A transitional point of media consumption: From 'we' to 'me' media: The need for research to understand change

Sara Sheridan
Firefish

1 The challenge in researching media consumption

Strange fascination, fascinating me Changes are taking the pace I'm going through.

David Bowie, 'Changes'

AS AN INDUSTRY, we face a challenge for research to meaningfully 'measure' audiences in the content they consume as they continue to move further from traditional linear TV into a world of digital content which can be consumed across a range of platforms, places and times.

Although this challenge is not new, it is relevant because of the time in which it exists. Brands are ever more fervently seeking to 'own' the relationship between platforms and deliver content in a way that meets audiences' current and future needs.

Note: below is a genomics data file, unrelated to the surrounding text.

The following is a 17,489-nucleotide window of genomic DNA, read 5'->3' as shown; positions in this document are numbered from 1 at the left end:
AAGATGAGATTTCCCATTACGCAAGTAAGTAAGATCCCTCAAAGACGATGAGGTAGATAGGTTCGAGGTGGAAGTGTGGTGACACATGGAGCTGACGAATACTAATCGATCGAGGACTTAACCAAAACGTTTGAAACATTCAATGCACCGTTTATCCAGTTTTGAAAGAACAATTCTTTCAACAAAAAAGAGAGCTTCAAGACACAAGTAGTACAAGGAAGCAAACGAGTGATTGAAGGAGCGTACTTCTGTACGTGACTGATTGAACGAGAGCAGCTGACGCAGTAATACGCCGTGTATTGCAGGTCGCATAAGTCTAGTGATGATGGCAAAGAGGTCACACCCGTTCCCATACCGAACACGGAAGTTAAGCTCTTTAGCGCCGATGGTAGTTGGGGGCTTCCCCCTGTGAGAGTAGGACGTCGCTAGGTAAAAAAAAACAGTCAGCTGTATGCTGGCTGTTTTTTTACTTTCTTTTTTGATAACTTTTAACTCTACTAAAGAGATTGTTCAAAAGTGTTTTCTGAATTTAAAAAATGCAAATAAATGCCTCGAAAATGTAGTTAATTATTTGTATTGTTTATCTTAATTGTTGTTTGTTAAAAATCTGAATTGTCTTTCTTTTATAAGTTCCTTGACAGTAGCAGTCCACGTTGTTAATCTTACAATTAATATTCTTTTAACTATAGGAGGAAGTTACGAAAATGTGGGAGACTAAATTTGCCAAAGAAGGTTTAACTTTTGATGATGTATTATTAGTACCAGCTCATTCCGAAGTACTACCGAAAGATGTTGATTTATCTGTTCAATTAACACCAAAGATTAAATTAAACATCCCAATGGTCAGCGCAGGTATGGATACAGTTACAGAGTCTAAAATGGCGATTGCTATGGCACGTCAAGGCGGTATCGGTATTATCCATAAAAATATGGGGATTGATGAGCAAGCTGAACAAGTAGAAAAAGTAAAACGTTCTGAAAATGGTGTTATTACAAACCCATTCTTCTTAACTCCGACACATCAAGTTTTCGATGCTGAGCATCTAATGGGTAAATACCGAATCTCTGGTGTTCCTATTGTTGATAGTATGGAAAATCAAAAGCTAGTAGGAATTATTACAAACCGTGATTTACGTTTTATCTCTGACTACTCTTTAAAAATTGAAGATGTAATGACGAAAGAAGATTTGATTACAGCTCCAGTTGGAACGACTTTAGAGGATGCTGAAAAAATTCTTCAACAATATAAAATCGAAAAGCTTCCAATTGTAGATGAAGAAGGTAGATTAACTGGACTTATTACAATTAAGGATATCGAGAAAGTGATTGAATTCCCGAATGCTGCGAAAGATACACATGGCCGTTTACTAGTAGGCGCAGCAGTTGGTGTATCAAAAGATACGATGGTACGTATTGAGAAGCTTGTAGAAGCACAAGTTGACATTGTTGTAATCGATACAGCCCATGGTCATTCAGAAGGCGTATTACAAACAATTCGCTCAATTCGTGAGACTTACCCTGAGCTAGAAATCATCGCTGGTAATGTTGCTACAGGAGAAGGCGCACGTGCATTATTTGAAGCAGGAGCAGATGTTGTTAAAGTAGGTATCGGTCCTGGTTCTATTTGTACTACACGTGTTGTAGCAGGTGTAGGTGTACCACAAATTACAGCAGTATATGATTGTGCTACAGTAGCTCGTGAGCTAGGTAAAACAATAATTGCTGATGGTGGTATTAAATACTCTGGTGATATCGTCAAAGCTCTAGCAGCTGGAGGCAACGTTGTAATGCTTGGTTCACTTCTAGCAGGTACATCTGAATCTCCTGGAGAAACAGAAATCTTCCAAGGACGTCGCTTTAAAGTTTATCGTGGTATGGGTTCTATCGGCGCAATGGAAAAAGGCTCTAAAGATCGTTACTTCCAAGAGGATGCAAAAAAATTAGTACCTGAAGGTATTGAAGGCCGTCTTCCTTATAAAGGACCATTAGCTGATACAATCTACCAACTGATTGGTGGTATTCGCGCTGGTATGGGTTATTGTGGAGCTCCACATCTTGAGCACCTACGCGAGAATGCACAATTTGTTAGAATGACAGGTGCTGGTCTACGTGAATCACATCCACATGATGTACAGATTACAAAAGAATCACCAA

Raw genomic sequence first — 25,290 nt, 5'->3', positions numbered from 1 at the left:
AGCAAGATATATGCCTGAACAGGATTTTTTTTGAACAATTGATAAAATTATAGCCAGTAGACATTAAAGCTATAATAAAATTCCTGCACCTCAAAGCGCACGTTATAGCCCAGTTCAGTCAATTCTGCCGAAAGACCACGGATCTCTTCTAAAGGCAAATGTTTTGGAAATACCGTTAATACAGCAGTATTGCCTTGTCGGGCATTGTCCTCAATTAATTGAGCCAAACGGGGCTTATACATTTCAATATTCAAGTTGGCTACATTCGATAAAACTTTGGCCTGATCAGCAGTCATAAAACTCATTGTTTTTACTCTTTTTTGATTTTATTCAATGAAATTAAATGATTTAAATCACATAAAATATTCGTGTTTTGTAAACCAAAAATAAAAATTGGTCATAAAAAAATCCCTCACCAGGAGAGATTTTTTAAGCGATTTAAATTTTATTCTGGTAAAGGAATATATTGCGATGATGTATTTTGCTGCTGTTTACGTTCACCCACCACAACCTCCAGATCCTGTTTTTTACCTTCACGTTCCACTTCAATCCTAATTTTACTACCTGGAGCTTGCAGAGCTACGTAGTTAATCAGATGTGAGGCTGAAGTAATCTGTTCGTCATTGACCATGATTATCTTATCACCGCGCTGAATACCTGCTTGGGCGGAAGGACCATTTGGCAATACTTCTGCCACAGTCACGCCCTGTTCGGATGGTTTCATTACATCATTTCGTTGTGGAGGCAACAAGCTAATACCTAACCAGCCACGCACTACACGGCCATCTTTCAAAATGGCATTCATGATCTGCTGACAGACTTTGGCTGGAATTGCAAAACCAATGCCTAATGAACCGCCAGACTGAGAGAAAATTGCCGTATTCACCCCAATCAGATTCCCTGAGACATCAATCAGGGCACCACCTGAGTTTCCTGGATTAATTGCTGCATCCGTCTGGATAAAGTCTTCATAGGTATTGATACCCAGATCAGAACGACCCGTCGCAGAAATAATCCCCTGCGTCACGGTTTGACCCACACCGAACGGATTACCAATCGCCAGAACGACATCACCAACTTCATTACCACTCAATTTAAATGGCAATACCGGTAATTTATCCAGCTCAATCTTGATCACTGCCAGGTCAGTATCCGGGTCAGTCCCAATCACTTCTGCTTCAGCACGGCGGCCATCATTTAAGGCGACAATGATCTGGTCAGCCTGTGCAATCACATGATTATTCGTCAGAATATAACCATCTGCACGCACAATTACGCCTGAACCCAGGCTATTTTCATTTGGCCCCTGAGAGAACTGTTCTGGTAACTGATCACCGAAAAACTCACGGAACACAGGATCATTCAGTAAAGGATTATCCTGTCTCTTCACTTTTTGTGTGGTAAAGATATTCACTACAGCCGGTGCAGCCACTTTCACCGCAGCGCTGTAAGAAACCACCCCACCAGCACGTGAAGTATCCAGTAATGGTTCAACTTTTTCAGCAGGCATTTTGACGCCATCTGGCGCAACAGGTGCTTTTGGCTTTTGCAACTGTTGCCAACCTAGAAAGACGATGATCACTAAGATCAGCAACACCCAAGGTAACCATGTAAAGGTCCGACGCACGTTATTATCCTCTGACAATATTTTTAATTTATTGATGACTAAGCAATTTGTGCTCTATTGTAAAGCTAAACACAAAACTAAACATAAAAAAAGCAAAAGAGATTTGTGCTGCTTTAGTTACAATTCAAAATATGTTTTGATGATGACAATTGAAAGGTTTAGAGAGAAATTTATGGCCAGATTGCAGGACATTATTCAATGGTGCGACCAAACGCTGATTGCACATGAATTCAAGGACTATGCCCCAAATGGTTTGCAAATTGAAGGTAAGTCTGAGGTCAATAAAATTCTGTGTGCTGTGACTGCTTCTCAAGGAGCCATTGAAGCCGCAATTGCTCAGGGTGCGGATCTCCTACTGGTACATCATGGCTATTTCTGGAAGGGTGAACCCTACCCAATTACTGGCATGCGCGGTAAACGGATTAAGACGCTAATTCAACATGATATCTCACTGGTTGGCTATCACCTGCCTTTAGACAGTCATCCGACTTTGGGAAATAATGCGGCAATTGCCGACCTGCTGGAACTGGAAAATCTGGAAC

Recent history illustrates that much innovation intended to improve the way 'TV' content is consumed has not yet succeeded. In 2010 examples of failed uptake were seen in Apple TV (second generation) and Boxee and in 2011 most notably Google TV, Blackberry Playbook and Google Chromebooks failed to successfully engage audiences. As well as issues surrounding usability and cost, it seems likely to base at least some of this failure on the reality that new ideas were based on what people said they wanted. The challenge in basing innovation on what audience's say they want is a consistent trend due to traditional media research, as individuals tend to wilfully overestimate the nature of their own media consumption — seeking to sound more tech-savvy and ahead of the adoption curve.